Traditions

Kimono

The Japanese word kimono translates loosely as, “clothing.” Traditional kimono are made of silk and are very expensive. Today such kimono are worn almost exclusively at formal or traditional occasions.

I love the attention to detail I find in the kimono’s woven and painted designs, patterns, texture and color. I often embellish my purses, scarves and accessories with beautiful pieces of vintage kimono. I also incorporate contemporary kimono silk in my designs.

 

 

Kimono pattern

A purse with this material

Shibori

My purses, scarves and accessories are made with Japanese shibori fabric and fabric that I have hand-tied and dyed myself. Shibori fabric is “shaped-resist dyed.” Japanese artisans carefully hand tie cotton cloth before dying, creating fabric with beautiful texture and pattern that create a crepe-like feel.

Shibori

A purse with this material

As an artist, I use shibori knot tying techniques to make textured and patterned silks. My textured silk fabric has a wonderful body and give. The luminescence of this silk reflects light in a way reminiscent of sunlight on water.

 

 

Shibori

Natural dyes

Naturally dyed material has been in existence for thousand of years. Museums and private collectors revere these textiles, which have survived the centuries while retaining their impressive color. People throughout time, and in all cultures around the world have used plant life along with other natural elements to color their cloth.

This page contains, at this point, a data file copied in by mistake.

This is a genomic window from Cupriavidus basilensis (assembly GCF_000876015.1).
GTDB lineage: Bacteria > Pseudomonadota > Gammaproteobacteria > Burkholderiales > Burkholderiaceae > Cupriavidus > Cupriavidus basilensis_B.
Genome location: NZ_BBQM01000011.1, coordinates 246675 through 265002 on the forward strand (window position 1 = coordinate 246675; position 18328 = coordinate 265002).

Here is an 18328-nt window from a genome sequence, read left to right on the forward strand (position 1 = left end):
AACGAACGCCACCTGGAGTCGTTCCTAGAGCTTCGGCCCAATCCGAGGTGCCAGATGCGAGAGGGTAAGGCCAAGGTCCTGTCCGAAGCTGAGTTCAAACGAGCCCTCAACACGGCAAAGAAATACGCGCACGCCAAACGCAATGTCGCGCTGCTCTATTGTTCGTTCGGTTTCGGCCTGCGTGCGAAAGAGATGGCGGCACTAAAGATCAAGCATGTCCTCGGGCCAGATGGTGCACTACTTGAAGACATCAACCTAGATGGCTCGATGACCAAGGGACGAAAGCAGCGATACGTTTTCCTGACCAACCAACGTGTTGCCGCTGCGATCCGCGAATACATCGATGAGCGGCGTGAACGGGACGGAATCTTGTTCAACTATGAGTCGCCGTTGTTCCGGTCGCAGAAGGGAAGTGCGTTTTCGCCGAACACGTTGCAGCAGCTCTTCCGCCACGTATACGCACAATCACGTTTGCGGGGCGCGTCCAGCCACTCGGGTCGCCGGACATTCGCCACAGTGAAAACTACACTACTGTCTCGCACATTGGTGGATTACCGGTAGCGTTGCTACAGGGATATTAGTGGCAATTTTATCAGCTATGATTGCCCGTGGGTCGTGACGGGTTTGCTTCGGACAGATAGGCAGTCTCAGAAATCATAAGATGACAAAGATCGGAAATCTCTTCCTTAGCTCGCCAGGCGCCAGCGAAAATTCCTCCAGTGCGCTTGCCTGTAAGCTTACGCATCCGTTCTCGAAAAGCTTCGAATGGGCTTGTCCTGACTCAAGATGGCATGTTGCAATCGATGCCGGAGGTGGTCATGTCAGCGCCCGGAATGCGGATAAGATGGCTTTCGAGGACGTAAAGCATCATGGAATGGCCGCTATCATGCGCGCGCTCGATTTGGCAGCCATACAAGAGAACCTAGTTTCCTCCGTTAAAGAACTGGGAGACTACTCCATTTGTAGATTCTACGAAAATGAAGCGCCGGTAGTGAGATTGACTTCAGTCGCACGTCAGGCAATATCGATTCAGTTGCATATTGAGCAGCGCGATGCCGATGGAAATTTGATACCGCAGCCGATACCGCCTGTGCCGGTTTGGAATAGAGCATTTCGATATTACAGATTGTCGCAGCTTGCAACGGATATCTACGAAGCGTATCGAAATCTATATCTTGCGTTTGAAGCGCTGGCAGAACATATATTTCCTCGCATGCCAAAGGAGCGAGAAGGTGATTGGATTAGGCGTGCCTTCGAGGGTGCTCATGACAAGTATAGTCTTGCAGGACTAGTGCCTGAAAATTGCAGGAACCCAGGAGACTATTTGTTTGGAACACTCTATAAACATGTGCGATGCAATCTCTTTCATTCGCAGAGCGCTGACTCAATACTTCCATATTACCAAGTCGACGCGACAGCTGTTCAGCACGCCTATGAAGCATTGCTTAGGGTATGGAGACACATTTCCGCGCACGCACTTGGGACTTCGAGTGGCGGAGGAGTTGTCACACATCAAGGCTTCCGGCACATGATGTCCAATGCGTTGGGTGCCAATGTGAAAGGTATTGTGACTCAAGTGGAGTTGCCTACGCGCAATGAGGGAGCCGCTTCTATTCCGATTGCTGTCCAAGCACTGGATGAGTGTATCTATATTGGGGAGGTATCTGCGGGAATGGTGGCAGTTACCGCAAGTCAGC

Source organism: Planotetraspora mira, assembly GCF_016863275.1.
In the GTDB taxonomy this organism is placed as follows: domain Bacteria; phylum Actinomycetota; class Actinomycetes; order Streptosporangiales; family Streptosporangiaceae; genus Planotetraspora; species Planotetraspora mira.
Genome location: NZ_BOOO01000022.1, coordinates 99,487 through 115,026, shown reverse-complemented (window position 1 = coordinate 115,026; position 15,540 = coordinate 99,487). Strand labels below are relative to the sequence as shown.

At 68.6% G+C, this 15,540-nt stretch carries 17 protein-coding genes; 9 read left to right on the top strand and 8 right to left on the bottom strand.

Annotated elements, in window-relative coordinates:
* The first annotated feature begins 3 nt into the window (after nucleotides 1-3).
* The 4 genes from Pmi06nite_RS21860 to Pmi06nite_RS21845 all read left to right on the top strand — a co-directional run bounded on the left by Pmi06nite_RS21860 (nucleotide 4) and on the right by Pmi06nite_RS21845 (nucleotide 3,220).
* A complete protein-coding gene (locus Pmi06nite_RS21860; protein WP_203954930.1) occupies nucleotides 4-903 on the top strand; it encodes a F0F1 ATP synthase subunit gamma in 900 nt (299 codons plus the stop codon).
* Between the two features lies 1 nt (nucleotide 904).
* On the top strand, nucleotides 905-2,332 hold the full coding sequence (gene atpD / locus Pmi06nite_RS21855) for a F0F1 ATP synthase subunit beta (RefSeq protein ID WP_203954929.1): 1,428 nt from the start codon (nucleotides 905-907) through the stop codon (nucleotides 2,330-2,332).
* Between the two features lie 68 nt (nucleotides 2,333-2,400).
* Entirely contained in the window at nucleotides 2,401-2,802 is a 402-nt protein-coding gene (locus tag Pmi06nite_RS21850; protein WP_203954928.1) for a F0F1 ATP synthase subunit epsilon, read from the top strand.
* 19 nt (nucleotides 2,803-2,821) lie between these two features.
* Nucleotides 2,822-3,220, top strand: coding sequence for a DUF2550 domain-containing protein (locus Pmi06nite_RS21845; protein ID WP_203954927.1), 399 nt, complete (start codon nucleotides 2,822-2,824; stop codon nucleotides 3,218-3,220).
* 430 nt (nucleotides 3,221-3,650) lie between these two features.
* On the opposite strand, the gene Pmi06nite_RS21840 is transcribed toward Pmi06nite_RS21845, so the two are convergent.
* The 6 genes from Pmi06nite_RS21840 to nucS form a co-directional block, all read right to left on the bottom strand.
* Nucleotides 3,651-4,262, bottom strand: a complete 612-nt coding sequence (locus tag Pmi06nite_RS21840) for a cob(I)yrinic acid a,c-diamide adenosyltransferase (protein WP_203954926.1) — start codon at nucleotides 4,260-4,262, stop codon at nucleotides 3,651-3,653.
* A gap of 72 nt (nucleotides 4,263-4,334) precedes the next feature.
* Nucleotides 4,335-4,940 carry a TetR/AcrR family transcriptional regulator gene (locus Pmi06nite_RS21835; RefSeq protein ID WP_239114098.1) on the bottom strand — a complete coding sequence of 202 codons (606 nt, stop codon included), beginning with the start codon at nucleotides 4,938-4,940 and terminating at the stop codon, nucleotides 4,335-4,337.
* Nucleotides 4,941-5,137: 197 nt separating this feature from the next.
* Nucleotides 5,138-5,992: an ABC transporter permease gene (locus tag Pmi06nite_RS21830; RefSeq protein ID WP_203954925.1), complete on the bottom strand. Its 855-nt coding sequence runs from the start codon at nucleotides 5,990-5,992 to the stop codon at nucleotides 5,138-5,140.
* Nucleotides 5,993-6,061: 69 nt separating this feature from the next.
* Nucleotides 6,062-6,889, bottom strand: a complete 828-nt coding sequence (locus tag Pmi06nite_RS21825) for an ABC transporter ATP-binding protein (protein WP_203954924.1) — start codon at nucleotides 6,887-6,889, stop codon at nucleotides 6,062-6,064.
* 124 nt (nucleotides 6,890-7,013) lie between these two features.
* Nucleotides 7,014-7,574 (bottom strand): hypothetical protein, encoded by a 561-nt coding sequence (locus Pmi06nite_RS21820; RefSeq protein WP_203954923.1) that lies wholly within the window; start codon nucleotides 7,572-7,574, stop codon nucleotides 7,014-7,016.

Synthetic dyes were invented in the late 1800ís. Far less expensive than natural dyes, chemical coloring agents were created to meet the growing demands of an expanding textile industry. The craft of natural dying nearly vanished, yet today there appears to be a resurgence in creating with color derived from natural sources.

I have been creating with natural dyes for over thirty years. Obtaining dye colors from plants and other natural elements is a bit like cooking. I research different recipes, using them as guidelines. When fixing color with mordents, great attention to amounts, temperature, and time are crucial. Nonetheless, I do experiment when dyeing. Often I obtain richer colors by over-dyeing fabrics, using different shibori methods such as folding, tying and clamping. I also add metals to my dye baths to produce unexpected effects. All fabric I use when creating my purses, scarves, and accessories is light-fast.

Kimono fabrics

Wendy Lee Cooper  

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